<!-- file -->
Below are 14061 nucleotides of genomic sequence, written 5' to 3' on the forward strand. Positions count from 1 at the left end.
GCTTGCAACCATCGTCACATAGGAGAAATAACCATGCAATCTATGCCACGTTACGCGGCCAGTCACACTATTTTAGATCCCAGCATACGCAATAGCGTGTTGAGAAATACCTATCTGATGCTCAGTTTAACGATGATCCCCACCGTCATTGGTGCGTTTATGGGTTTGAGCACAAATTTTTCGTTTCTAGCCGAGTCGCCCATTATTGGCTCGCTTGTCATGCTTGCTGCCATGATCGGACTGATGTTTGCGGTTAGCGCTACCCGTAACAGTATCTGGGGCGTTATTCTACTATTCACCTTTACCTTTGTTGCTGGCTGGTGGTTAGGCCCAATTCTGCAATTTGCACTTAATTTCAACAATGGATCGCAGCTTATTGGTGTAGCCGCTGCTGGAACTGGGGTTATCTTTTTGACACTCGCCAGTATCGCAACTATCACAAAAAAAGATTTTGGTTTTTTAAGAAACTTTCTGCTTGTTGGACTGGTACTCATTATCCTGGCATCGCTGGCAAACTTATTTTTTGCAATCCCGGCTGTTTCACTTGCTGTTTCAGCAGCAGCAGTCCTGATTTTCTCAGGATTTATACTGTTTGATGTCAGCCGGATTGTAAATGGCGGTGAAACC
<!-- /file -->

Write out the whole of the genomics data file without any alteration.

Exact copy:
Below are 14061 nucleotides of genomic sequence, written 5' to 3' on the forward strand. Positions count from 1 at the left end.
GCTTGCAACCATCGTCACATAGGAGAAATAACCATGCAATCTATGCCACGTTACGCGGCCAGTCACACTATTTTAGATCCCAGCATACGCAATAGCGTGTTGAGAAATACCTATCTGATGCTCAGTTTAACGATGATCCCCACCGTCATTGGTGCGTTTATGGGTTTGAGCACAAATTTTTCGTTTCTAGCCGAGTCGCCCATTATTGGCTCGCTTGTCATGCTTGCTGCCATGATCGGACTGATGTTTGCGGTTAGCGCTACCCGTAACAGTATCTGGGGCGTTATTCTACTATTCACCTTTACCTTTGTTGCTGGCTGGTGGTTAGGCCCAATTCTGCAATTTGCACTTAATTTCAACAATGGATCGCAGCTTATTGGTGTAGCCGCTGCTGGAACTGGGGTTATCTTTTTGACACTCGCCAGTATCGCAACTATCACAAAAAAAGATTTTGGTTTTTTAAGAAACTTTCTGCTTGTTGGACTGGTACTCATTATCCTGGCATCGCTGGCAAACTTATTTTTTGCAATCCCGGCTGTTTCACTTGCTGTTTCAGCAGCAGCAGTCCTGATTTTCTCAGGATTTATACTGTTTGATGTCAGCCGGATTGTAAATGGCGGTGAAACC